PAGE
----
Cars, cars and more cars, but these are not just any ordinary cars; these are Hudsons dating from about 1911 to 1957.
New York doctor, Robert Blake, has been collecting classic cars for some time but it was the Hudson that really grabbed his attention. One Hudson led to another until he needed to find a place to house nearly 50 Hudsons.
About seven years ago, Blake bought three properties in New Smithville with their own historical significance.
When Old Route 22 was the main road between Reading and Allentown, New Smithville was a hub of activity.
In 1929, the O.J. Fritz Ford Dealership opened. To keep up with the competition, Maxwell Motor Company opened across the street, offering a cafe. The third property Blake bought is the historical farmhouse and barns next to the Ford Dealership.
To preserve this history, Blake enlisted the help of Bernie Thompson, of Breinigsville, who as manager maintains the cars and works on the buildings. While Blake was not available, Thompson led The Patriot on a tour.
"We're trying to keep it as original as possible," said Thompson.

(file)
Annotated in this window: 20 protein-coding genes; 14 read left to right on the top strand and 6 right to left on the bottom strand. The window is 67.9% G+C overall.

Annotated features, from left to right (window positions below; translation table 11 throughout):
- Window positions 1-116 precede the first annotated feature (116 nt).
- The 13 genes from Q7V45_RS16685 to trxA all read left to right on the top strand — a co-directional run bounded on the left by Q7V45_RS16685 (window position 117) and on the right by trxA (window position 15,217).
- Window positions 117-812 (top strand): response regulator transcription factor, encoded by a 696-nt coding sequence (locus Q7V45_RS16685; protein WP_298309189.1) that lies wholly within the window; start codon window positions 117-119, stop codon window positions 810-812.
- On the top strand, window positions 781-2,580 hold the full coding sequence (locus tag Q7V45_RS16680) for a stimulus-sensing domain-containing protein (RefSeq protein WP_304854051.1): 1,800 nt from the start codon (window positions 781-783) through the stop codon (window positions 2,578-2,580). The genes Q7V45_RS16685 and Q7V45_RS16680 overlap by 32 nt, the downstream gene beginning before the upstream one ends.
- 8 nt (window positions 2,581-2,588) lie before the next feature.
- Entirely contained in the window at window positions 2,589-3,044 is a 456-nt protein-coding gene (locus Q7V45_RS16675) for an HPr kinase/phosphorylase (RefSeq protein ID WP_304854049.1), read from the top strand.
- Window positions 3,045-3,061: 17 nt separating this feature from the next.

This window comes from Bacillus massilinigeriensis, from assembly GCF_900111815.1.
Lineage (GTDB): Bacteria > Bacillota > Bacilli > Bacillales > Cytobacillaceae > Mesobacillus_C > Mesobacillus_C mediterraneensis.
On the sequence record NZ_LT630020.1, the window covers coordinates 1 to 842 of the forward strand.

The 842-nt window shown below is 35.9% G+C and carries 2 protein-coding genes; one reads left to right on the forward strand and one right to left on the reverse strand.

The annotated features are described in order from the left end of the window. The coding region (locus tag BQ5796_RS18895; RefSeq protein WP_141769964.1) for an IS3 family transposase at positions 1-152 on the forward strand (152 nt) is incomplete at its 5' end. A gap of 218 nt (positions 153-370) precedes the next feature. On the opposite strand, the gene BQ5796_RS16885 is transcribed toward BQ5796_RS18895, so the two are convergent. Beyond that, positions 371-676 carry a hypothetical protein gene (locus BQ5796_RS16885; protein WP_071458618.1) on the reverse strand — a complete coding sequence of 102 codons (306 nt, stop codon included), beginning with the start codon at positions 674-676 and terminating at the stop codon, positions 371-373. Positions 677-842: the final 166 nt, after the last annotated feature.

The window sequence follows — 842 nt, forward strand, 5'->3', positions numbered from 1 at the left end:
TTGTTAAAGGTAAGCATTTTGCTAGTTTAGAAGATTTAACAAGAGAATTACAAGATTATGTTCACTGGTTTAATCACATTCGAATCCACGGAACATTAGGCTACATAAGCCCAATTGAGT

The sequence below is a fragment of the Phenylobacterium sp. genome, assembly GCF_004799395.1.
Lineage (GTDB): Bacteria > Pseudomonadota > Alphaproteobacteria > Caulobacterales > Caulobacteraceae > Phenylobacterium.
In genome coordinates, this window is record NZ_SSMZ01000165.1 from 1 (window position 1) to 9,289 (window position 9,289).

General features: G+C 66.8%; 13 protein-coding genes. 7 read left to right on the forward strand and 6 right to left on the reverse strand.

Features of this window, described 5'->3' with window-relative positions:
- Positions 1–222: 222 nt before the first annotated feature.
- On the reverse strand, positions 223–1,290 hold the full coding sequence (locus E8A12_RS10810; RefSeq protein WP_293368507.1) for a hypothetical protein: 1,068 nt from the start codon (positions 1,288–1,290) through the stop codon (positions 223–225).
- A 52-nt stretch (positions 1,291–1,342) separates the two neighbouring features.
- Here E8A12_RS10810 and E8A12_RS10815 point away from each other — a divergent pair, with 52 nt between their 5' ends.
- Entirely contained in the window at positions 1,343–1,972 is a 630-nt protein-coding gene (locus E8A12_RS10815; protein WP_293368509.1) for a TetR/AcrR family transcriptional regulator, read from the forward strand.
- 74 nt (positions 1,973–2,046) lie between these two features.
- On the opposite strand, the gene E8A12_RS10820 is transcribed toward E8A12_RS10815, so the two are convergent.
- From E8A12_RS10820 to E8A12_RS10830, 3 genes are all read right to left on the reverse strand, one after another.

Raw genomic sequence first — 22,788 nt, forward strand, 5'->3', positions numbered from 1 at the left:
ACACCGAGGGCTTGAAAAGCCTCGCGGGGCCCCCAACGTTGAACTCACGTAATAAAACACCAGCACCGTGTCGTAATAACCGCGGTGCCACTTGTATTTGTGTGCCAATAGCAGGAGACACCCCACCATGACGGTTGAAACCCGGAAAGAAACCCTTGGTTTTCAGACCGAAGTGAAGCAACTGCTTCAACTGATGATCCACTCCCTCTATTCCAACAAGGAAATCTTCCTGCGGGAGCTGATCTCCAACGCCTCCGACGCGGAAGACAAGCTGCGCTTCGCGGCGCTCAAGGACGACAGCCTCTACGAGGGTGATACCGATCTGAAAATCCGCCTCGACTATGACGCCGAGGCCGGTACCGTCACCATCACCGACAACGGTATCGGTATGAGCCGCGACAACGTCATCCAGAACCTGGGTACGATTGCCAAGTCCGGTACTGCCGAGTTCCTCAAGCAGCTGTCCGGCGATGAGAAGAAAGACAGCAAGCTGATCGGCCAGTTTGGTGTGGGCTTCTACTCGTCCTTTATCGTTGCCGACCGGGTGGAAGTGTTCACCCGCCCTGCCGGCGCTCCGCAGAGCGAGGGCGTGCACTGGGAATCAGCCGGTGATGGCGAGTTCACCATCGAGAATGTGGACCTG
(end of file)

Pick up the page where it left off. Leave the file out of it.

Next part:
They have refurbished the three buildings from top to bottom. Unique elements include a working telephone booth and the cafe. The floors are shiny and the wooden walls are freshly stained. Currently, they are refurbishing the old barns with hopes of offering a show barn.
What is the goal of all this hard work?
"Educational reason," said Thompson.
Blake wants to open a car museum to the public once they have obtained all of the proper permits of operation.
"I don't think you'll ever see this many Hudsons in one spot again in your life. It's the largest private collection of Hudsons I know of," he said.
The Maxwell building houses about 50 Hudsons. A few of the rare cars in the collection include a 1918 limo, a 1924 Hudson, a 1926 limo that Thompson believed was the only one left, and a 1927 Hudson Roadster with a rumble seat.
"I think it is a unique automobile," said Thompson. "I like to work on them and keep them well preserved. To show them off is always the good side of my job."
Walking through the open space of the room takes one back in time, creating the feeling that a car museum has already been created.
There are other historical items on display, including the old "EAT" sign that hung out front for the cafe and an oil dispensing machine.
"There's not a day that goes by that you don't learn something from other car collectors," said Thompson.